I didn't understand why the ONE year my favorite tree farmers needed to let me know their location more than ever before, they hadn't, until I arrived on the lot. My favorite farmers weren't there. They had obviously hired out that part of the business to someone else. When I explained to the new people that I was lucky to find them because I hadn't received the yearly postcard notification, they apologized and offered me the 10% discount I was accustomed to receiving.

The sixth year I didn't receive a postcard in the mail, but I discovered my favorite tree lot located right next to our favorite privately owned coffee shop. This time I met a different couple managing the lot than the year before. When I informed them that I hadn't received a postcard this year again, I was told that they were now sending the notices by email and that one could print off the coupon. Hmmm. That would have been nice to know AHEAD OF TIME!

I was beginning to feel like a jolted lover, but because of the years of good experiences, I wanted to give them another chance (another key point) by filling out the "new" guest book and supplying my email address for them to contact me the next year... which brings us to the 2007 holiday season.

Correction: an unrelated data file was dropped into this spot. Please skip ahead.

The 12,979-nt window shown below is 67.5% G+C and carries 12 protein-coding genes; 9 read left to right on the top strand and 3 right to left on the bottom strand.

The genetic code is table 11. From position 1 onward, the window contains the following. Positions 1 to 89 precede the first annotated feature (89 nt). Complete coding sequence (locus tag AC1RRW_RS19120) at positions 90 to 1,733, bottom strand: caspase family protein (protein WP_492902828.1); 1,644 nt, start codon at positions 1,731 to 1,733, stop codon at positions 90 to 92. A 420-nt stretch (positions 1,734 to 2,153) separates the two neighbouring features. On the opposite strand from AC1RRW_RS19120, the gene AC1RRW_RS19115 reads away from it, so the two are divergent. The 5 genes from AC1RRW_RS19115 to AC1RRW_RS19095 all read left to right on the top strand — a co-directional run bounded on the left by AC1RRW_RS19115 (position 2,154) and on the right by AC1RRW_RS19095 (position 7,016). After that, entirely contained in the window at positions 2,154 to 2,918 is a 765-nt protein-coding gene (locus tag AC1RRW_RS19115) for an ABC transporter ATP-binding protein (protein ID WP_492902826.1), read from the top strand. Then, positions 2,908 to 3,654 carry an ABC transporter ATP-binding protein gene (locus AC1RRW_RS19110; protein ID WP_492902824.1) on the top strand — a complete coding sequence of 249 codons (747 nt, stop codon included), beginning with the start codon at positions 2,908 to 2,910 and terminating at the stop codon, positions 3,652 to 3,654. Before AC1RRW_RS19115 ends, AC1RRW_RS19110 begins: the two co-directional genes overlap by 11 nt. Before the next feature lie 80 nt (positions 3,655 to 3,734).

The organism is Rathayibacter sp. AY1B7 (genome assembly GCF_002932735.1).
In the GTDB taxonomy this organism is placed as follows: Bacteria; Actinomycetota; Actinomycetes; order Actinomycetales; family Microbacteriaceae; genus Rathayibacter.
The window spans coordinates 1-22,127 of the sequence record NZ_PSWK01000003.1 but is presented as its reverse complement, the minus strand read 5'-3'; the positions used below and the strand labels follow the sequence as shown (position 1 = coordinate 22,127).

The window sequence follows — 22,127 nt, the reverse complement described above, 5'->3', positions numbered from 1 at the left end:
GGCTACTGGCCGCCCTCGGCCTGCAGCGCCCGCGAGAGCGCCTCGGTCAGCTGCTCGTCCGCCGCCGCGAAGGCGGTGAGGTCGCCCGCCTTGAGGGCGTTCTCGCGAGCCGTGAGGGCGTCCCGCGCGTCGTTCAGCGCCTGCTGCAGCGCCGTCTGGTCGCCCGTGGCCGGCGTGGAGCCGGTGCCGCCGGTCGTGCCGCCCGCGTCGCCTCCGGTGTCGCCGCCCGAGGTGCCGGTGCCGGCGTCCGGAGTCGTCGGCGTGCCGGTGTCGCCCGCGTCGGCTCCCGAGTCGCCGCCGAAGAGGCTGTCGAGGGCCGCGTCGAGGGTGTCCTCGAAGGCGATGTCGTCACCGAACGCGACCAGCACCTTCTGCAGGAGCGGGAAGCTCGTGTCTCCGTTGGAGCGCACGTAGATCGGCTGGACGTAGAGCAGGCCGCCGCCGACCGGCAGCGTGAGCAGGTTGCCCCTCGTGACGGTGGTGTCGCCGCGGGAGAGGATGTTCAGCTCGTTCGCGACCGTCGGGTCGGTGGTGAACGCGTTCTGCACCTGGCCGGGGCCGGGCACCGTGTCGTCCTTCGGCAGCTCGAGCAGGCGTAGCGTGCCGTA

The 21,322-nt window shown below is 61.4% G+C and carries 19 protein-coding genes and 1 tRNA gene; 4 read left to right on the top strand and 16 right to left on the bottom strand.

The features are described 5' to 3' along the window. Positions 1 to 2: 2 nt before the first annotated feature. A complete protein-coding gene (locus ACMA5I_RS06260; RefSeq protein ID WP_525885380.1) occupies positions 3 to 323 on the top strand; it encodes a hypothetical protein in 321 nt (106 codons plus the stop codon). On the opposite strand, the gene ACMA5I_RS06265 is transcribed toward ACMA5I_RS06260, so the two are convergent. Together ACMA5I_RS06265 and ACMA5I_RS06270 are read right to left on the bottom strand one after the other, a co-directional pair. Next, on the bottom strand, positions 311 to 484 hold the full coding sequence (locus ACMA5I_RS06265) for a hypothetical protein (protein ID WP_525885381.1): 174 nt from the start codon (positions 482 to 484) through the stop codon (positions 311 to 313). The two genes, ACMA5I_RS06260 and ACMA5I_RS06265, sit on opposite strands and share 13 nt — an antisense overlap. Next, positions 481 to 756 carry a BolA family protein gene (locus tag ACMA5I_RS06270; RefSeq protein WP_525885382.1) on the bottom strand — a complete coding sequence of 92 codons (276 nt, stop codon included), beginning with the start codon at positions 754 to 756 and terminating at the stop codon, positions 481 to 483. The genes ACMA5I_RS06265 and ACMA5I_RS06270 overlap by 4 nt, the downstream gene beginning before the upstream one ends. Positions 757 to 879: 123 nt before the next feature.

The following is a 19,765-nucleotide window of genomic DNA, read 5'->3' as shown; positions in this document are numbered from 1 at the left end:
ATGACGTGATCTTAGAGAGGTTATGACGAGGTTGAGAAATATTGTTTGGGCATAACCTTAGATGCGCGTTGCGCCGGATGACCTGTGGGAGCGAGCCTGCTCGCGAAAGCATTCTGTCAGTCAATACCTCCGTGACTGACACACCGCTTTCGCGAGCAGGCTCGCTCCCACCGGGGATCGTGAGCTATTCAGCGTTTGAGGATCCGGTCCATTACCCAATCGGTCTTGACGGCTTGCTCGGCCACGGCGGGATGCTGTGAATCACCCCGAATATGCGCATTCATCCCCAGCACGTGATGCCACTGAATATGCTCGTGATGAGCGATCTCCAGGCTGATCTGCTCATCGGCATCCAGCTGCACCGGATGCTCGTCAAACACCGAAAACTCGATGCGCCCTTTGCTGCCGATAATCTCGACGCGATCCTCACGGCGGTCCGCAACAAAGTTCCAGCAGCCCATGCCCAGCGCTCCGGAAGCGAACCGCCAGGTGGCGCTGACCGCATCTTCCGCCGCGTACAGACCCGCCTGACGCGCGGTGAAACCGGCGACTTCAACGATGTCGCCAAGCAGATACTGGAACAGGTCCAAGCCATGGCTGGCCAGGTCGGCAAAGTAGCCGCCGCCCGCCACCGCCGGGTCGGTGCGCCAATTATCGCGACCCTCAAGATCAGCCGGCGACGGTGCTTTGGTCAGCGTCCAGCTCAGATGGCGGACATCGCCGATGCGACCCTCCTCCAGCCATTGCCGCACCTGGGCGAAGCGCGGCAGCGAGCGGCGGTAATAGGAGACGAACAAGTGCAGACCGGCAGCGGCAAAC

Did I receive a postcard this past year? Of course not. How about that email? No. I did, however, find them located once again near my favorite coffee shop. This time when I asked why I didn't receive a postcard or an email, the gentleman (a completely new face again) told me others had mentioned the same thing but that he didn't know anything about it.

You know the decision I made that day. And the reason I made it wasn't because I didn't like the tree farm anymore. It wasn't because I was sore at the owners for outsourcing the tree lot part of the business. It wasn't because I didn't like the new people managing the lots. And it certainly wasn't because I couldn't save a whopping 10% on a tree!

I made the decision to take my business elsewhere from now on because after 7 years of loyally buying from the same company, I feel unvalued; I feel their indifference to me. I can't help thinking that if it's not worth it to them to stay in touch with me, they must not care whether or not I buy from them - so I won't. I'll buy from someone else.

What can you do differently or more frequently this year to show your customers that you are anything but indifferent to the business they give you?
About the Author
Tammy Stanley directs The Sales Refinery, a sales training firm that assists sales professionals generate more business through powerful marketing, selling, and leadership strategies. Get her FREE report,"3 Simple Secrets to Attracting More Business" at http://www.tammystanley.com
Please Rate:
(Average: Not rated)
Views: 198
Print Email Share
Article Categories